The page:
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Treating Separation Anxiety in Dogs

Treating Separation Anxiety in Dogs

Separation anxiety is a common problem in dogs which has divided expert opinion of the causes behind the behaviour for many years. The situation can become dramatic when the owners leave, resulting in chewed carpets, remote controls, dog beds etc, soiling of the house and constant barking, whilst upsetting the neighbours in the process.

This then results as a vicious cycle of anxiety for the owners, often causing them to sacrifice their freedom by not leaving the house.

This is no fun for neighbours, owners or the dog, so the problem must be addressed.

Many dog experts have anthropomorphised this behaviour, labelling the dog as bored and then devised a new toy to occupy the dog in the owners’ absence or placed the dog in a cage restricting any potential damage to the home.

Treating Separation Anxiety in Dogs

Unfortunately this is a two dimensional view of the behaviour and will not help the dogs state of mind.
The canine has survived for millions of years before the ‘evolution’ from wolf to dog.

The dog has ’evolved’ dramatically in appearance; however their basic instincts that have kept them alive for so many years are still apparent today; The two most obvious forms being their communication (body language) and their need for leadership.

The species would not have been nearly as successful, if the canines were not as experts in these areas as they always have been.

The dog must have a leader and if you are not communicating the correct leadership signals then the dog will assume the leader position.

This creates problems, because the dog as a leader is then responsible for your well being. So when you leave the home, the dog has no idea where you have gone and his way of dealing with the stress of loosing you is to react by chewing and barking.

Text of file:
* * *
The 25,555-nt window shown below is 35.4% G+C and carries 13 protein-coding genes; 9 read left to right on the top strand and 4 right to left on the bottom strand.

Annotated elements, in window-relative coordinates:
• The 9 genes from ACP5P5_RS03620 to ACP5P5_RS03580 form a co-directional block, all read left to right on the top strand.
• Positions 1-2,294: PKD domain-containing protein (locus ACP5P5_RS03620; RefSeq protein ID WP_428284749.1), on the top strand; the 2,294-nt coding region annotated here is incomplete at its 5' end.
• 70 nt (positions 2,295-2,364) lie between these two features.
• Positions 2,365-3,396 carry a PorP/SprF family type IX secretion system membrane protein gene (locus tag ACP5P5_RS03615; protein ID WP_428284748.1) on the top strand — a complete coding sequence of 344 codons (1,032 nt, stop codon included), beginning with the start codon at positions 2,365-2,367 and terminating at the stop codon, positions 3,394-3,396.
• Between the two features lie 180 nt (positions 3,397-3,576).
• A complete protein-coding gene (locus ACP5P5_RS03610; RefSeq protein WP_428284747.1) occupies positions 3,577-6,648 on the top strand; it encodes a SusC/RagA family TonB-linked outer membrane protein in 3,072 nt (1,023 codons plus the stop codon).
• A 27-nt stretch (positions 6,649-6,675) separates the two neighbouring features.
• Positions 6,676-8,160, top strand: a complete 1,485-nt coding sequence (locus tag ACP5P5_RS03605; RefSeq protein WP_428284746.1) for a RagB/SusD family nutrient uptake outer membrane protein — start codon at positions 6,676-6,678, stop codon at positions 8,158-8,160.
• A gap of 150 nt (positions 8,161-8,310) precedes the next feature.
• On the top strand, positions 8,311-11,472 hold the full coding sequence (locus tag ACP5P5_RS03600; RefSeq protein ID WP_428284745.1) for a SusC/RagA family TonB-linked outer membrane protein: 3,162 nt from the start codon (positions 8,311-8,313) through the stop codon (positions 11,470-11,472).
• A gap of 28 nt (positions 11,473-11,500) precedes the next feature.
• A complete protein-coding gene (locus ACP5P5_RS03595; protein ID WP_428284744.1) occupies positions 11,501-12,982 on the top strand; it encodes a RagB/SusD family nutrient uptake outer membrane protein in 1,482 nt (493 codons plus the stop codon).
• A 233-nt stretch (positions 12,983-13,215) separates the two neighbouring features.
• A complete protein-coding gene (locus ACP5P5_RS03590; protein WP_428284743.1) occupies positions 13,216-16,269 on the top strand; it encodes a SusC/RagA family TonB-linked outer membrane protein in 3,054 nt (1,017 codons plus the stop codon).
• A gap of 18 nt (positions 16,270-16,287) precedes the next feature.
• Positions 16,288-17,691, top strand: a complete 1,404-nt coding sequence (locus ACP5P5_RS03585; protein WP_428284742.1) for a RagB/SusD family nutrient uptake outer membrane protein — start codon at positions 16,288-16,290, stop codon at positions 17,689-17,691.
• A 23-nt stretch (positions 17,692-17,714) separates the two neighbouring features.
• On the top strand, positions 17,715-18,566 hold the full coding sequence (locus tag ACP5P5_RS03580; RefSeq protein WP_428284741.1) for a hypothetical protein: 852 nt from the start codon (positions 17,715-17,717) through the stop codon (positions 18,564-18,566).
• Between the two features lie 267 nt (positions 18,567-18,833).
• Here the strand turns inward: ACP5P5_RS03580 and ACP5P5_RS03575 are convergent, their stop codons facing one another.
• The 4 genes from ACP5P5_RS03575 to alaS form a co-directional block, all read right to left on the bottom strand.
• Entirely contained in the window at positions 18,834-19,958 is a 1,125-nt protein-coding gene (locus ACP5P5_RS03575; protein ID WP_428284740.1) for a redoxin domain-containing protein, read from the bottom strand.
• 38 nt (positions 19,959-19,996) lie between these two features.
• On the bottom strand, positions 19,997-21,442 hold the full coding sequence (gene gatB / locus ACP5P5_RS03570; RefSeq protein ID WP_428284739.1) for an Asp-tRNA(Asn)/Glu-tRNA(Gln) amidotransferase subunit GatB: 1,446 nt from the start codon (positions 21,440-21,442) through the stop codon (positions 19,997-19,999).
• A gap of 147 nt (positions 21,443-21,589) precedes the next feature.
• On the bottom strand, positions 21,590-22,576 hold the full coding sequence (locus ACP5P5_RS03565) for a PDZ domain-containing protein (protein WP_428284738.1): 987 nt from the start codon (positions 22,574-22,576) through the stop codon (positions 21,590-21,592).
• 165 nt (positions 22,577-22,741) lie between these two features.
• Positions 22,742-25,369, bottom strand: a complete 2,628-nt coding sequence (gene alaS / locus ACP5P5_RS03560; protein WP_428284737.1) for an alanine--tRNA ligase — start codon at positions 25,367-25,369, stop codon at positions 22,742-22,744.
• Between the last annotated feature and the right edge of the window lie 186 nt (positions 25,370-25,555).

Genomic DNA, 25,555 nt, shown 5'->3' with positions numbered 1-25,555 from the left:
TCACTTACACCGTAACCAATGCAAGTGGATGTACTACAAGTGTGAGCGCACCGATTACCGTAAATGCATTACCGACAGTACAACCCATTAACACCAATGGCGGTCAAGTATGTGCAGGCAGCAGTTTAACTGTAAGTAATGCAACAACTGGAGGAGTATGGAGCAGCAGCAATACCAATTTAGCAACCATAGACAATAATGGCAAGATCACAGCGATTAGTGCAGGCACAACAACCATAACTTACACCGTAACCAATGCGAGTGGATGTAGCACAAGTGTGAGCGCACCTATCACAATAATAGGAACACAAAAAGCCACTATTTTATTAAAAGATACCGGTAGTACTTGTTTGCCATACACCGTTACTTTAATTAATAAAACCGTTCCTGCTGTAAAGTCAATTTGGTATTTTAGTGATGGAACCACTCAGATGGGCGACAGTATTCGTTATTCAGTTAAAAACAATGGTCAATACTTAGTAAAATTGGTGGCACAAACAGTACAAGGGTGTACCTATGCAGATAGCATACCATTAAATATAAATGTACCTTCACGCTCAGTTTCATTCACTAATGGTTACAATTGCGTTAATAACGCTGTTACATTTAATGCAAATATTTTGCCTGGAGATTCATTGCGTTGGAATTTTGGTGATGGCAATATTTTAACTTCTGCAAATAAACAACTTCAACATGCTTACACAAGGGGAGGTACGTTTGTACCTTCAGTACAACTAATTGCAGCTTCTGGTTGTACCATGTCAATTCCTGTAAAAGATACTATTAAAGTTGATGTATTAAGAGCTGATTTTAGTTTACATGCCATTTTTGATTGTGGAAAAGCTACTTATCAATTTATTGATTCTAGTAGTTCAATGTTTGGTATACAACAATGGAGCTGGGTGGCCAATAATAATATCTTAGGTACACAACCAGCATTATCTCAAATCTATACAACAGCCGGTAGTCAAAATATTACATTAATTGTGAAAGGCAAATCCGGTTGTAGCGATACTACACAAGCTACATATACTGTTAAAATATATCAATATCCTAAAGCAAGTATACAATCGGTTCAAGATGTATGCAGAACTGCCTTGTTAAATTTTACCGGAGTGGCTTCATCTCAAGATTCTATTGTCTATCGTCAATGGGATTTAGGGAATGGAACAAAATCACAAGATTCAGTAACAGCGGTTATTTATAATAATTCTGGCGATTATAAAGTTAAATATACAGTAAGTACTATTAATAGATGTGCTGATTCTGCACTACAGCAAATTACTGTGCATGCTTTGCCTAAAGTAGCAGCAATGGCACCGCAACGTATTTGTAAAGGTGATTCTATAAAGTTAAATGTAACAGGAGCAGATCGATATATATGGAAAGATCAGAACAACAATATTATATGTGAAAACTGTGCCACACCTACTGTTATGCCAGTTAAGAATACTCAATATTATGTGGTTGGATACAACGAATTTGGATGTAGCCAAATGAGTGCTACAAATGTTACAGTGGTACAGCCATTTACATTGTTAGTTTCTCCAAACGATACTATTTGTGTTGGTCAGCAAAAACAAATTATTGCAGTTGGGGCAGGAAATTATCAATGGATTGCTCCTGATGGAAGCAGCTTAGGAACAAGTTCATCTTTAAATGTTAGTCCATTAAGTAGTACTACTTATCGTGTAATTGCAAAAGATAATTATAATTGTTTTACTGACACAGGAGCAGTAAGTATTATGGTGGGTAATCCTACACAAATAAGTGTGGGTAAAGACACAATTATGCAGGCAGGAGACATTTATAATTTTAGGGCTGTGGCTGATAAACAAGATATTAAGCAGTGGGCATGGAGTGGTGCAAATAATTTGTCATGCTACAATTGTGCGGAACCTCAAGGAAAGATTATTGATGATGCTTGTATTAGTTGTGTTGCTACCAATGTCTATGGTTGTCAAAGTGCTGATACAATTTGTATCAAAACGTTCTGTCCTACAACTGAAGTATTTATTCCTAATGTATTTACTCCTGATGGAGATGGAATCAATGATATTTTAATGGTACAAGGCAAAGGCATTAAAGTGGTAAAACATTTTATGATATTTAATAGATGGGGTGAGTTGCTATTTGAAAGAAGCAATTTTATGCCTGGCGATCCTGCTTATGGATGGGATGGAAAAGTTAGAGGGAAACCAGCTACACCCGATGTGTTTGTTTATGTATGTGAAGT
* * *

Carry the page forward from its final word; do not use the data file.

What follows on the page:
The dog is not being naughty, he is genuinely distraught.

In this situation we have to change roles of leader from the dog to you therefore relieving the dog of the massively responsibility of having to protect the pack. We can do this by using subtle body language techniques observed in the wild by wolves.

In the wild after ever separation no matter how long or how short there is a reuniting ritual. During this ritual the leaders of the wolf pack do not look or speak to the other wolves, by doing this, they are saying ‘I am still in charge, do not worry and do not come up to me’. To mimic this behaviour in the domestic situation after every separation, we must go through the same ritual.

We do this by not speaking or looking at the dog when we leave the house or when we return. By not looking or speaking we are taking any anxieties off the dog.

If we practice this with short build ups combined with other wolf pack body language techniques then you will become the leader, resulting in a stress free happy dog which will not chew or bark in your absence.

By Nigel Reed



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